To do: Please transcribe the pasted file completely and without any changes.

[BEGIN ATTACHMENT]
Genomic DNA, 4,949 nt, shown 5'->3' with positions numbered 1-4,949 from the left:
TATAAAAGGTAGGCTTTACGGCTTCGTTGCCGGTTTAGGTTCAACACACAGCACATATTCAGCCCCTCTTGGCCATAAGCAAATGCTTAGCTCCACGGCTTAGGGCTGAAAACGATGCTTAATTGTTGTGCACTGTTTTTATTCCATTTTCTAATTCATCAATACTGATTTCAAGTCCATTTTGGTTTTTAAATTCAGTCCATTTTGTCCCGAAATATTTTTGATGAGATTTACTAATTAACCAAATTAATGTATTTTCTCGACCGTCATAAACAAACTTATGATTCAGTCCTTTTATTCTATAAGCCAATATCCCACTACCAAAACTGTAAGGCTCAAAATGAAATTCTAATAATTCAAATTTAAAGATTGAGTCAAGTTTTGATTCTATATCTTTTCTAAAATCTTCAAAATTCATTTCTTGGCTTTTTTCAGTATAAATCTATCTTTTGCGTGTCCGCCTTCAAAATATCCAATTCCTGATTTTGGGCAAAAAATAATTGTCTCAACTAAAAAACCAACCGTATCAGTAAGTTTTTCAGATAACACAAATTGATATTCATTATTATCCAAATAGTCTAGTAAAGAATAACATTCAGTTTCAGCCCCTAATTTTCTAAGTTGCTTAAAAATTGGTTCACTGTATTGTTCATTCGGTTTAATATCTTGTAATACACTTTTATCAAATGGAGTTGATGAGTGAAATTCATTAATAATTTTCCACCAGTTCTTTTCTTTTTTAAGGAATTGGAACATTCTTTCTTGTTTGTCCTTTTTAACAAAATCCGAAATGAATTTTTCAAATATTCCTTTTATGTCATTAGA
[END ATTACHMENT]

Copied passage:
Genomic DNA, 4,949 nt, shown 5'->3' with positions numbered 1-4,949 from the left:
TATAAAAGGTAGGCTTTACGGCTTCGTTGCCGGTTTAGGTTCAACACACAGCACATATTCAGCCCCTCTTGGCCATAAGCAAATGCTTAGCTCCACGGCTTAGGGCTGAAAACGATGCTTAATTGTTGTGCACTGTTTTTATTCCATTTTCTAATTCATCAATACTGATTTCAAGTCCATTTTGGTTTTTAAATTCAGTCCATTTTGTCCCGAAATATTTTTGATGAGATTTACTAATTAACCAAATTAATGTATTTTCTCGACCGTCATAAACAAACTTATGATTCAGTCCTTTTATTCTATAAGCCAATATCCCACTACCAAAACTGTAAGGCTCAAAATGAAATTCTAATAATTCAAATTTAAAGATTGAGTCAAGTTTTGATTCTATATCTTTTCTAAAATCTTCAAAATTCATTTCTTGGCTTTTTTCAGTATAAATCTATCTTTTGCGTGTCCGCCTTCAAAATATCCAATTCCTGATTTTGGGCAAAAAATAATTGTCTCAACTAAAAAACCAACCGTATCAGTAAGTTTTTCAGATAACACAAATTGATATTCATTATTATCCAAATAGTCTAGTAAAGAATAACATTCAGTTTCAGCCCCTAATTTTCTAAGTTGCTTAAAAATTGGTTCACTGTATTGTTCATTCGGTTTAATATCTTGTAATACACTTTTATCAAATGGAGTTGATGAGTGAAATTCATTAATAATTTTCCACCAGTTCTTTTCTTTTTTAAGGAATTGGAACATTCTTTCTTGTTTGTCCTTTTTAACAAAATCCGAAATGAATTTTTCAAATATTCCTTTTATGTCATTAGA